California Supreme Court Rejects Challenge to LA’s ‘Mansion Tax’

Developer-backed group wanted to put the controversial Measure ULA back on the ballot with a higher threshold for passage.


Los Angeles’ Measure ULA really does have nine lives.

The controversial city law, which imposes a tiered transfer tax on real estate sales of over $5 million, was saved by the California Supreme Court last week from reappearing as a ballot referendum this November, according to The Real Deal

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Measure ULA, colloquially known as the “mansion tax,” wouldn’t explicitly have been on the chopping block, however. The goal of the proposed initiative, sponsored by a collective of business entities, was to alter the voter majority percentage needed for a special tax vote to pass, from a simple majority to two-thirds. Real estate firms such as Shorenstein Properties, Kilroy Realty and Hudson Pacific Properties have spent millions of dollars on the campaign for the initiative, per TRD, citing donation records.

If successful, that initiative would’ve affected such bills passed retroactively from Jan. 1, 2022, requiring that they return to voters as referendums in 2025. Such a vote would’ve likely meant the end of Measure ULA, as well as dozens of similar state rules, per TRD. Measure ULA passed in November 2022 with about 58 percent of the vote. 

Yet Gov. Gavin Newsom and state Democratic leaders disagreed with the tenets of the measure, dubbed the Taxpayer Protection and Government Accountability Act by proponents and the “taxpayer deception act” by detractors, suing last fall to stop it before it headed to voters. Newsom argued at the time that the majority rule change was an illegal method of changing the state’s constitution, and that it would cripple government programs by affecting their revenue sources.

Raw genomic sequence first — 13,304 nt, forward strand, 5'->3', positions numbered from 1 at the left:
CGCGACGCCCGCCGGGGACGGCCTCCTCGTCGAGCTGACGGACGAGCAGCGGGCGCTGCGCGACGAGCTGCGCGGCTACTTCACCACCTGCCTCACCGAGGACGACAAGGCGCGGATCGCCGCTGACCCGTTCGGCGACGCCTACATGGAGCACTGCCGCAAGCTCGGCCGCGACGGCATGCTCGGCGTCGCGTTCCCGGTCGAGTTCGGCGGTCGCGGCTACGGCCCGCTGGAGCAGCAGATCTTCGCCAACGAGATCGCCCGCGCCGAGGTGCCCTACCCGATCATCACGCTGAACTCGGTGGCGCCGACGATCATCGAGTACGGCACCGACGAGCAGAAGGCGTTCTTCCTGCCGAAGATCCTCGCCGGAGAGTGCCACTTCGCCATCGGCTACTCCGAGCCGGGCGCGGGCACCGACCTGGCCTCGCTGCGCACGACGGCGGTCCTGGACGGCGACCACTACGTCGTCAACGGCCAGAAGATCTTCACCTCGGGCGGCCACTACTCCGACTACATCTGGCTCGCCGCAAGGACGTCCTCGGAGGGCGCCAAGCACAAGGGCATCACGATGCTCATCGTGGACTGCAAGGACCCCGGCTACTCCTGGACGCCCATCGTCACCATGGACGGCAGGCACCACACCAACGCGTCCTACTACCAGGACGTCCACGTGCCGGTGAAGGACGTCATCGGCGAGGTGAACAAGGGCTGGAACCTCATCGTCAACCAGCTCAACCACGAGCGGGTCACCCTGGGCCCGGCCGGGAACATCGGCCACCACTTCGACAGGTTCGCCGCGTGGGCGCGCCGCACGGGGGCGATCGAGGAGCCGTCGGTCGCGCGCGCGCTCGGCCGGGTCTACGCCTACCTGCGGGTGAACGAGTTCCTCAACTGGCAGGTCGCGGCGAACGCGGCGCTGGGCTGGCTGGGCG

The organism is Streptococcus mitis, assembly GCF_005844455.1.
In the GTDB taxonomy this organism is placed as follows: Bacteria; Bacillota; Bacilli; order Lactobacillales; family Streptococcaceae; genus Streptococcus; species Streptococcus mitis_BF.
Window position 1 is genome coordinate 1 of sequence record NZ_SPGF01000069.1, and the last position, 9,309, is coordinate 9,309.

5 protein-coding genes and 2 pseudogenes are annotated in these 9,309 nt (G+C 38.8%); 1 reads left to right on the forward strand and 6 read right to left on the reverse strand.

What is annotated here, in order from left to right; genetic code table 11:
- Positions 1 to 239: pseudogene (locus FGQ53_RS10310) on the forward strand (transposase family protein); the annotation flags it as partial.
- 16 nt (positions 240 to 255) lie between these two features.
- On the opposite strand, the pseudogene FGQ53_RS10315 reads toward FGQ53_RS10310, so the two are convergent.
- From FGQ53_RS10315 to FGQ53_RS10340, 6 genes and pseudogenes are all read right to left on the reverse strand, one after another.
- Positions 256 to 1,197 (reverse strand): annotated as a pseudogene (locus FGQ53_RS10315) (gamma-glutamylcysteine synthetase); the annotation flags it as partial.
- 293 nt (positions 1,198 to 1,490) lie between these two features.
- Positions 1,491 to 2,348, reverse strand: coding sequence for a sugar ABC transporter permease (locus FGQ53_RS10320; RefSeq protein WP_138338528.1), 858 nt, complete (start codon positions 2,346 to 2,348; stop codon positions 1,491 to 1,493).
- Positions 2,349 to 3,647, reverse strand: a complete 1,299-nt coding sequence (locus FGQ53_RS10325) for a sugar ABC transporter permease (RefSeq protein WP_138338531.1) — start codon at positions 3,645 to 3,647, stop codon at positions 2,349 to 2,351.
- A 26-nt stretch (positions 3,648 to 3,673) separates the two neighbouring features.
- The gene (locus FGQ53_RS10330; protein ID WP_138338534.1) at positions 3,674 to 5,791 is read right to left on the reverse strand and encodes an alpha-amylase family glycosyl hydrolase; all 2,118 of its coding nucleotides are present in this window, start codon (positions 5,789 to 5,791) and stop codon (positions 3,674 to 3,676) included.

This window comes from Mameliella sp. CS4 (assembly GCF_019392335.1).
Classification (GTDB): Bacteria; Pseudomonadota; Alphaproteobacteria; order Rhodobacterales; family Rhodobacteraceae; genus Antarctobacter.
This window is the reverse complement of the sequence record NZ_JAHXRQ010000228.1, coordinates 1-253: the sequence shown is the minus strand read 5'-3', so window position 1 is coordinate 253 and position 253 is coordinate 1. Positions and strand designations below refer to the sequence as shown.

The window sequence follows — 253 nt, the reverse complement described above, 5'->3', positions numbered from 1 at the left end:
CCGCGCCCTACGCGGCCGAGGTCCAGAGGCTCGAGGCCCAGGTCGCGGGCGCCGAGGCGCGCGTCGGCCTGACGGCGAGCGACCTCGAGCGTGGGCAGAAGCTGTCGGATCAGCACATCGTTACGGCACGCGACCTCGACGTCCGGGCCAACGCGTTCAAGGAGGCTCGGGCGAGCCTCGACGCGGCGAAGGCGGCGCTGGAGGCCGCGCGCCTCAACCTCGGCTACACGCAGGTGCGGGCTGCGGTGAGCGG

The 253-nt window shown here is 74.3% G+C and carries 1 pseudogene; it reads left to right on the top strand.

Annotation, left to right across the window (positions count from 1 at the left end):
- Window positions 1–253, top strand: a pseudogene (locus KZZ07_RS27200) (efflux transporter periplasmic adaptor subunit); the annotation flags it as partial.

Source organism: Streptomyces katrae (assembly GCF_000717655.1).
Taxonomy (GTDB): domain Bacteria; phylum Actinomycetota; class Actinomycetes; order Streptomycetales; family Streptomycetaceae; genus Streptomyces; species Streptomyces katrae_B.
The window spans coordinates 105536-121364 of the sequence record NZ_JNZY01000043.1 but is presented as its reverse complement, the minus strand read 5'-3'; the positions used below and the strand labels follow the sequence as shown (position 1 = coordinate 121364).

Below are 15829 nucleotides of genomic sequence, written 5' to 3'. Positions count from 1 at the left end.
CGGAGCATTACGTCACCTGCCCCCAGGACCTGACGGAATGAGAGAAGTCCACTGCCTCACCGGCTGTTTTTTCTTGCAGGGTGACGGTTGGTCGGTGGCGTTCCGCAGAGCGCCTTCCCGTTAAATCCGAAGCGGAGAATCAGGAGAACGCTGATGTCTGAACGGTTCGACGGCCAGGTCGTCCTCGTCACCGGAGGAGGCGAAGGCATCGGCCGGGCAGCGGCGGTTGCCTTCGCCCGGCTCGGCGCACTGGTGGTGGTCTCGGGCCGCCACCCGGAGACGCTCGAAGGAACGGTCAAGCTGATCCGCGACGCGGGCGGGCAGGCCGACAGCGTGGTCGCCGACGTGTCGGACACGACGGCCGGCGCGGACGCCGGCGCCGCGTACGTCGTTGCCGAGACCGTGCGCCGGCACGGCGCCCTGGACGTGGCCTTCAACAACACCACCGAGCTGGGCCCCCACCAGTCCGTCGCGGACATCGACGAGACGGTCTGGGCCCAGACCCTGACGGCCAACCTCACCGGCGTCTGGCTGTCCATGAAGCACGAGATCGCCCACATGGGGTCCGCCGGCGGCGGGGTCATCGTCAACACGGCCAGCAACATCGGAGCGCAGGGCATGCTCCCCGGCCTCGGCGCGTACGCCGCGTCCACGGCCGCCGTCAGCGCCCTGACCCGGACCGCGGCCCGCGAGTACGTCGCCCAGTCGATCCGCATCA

The state’s Supreme Court agreed in a unanimous decision, ruling that proposed bills that seek to alter the California’s constitution must be presented to voters via proper channels. 

Justice Goodwin Liu wrote in the court’s decision that such initiatives “are within the electorate’s prerogative to enact … but because those changes would substantially alter our basic plan of government, the proposal cannot be enacted by initiative. It is instead governed by the procedures for revising our constitution.”

Service Employees International Union (SEIU) California supported the court’s decision. 

“… California[’s] Supreme Court ruling affirms what 700,000 SEIU members in California have long known: the taxpayer deception act was a flagrant attempt by a few extremely wealthy real estate developers to undermine our entire democratic system and our voice as voters and devastate the vital services Californians rely on, all to avoid paying their fair share,” said SEIU California President David Huerta in a statement.

As one would expect, however, Measure ULA opponents did not take the news well. 

“By removing the Taxpayer Protection and Government Accountability Act from November’s ballot, the governor has stripped the ability of California residents’ sacred direct democratic process. Furthermore, he denied over 527,000 Angelenos their say in direct democracy he claims he defends by invalidating their signatures to qualify this initiative,” said Aidan Chao, chairman of the Los Angeles County Taxpayers Association, in a statement on behalf of the group’s board. 

California Assemblyman Bill Essayli (R-Riverside) went a step further, calling the state a “fallen republic” on X in the wake of the court’s decision.

Still, Measure ULA isn’t totally out of the weeds just yet. 

The U.S. Court of Appeals for the Ninth Circuit will review the law later this year after a federal judge ruled late last year to dismiss a case brought by another group of Measure ULA opponents, which call themselves Newcastle Courtyards. The group has called the law a “paradigmatic case of class warfare.”

Nick Trombola can be reached at